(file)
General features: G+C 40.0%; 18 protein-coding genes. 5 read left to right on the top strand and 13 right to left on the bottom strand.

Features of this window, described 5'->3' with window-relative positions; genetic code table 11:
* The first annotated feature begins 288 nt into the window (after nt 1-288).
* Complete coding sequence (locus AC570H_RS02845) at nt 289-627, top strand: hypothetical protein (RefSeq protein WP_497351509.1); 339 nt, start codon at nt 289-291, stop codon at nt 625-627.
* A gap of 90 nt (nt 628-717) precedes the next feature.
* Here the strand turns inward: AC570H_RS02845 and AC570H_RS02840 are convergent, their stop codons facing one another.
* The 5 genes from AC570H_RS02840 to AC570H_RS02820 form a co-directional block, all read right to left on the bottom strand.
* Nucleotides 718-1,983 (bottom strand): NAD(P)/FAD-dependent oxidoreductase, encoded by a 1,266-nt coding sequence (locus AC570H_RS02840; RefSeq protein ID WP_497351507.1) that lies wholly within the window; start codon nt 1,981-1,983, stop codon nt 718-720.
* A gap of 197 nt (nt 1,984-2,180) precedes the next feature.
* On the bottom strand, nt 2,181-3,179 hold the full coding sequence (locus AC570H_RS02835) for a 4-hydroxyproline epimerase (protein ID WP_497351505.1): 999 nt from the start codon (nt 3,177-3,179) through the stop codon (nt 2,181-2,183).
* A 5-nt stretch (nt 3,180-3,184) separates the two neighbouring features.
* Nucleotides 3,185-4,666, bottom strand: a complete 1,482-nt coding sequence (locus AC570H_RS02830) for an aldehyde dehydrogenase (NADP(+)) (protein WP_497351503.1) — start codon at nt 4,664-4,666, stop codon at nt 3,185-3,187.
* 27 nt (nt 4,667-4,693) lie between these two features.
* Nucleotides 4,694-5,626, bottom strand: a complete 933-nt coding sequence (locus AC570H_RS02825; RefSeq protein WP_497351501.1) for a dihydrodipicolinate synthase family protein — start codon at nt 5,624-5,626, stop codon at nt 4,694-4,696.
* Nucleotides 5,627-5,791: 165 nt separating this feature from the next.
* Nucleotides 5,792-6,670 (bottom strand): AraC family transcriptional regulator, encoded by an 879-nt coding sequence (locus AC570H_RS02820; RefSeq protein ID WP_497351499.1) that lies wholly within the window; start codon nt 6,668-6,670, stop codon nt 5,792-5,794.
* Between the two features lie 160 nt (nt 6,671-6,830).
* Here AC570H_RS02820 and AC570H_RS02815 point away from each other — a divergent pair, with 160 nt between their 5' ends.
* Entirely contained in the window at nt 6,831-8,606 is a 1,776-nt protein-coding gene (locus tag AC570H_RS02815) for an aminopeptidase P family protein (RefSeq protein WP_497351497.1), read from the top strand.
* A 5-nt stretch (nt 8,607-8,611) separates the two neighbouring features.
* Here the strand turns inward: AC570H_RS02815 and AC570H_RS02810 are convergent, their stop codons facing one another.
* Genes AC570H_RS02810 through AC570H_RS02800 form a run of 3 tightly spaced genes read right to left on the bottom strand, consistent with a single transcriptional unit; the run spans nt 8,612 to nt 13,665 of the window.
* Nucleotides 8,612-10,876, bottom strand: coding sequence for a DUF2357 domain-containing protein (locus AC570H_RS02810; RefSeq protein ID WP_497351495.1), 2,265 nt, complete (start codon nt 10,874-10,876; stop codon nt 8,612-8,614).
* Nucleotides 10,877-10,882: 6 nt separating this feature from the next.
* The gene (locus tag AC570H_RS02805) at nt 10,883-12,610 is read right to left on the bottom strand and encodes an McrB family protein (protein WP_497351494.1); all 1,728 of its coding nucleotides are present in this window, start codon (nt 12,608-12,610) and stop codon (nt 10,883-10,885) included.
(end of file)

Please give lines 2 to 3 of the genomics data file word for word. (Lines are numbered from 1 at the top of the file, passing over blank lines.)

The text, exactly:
Features of this window, described 5'->3' with window-relative positions; genetic code table 11:
* The first annotated feature begins 288 nt into the window (after nt 1-288).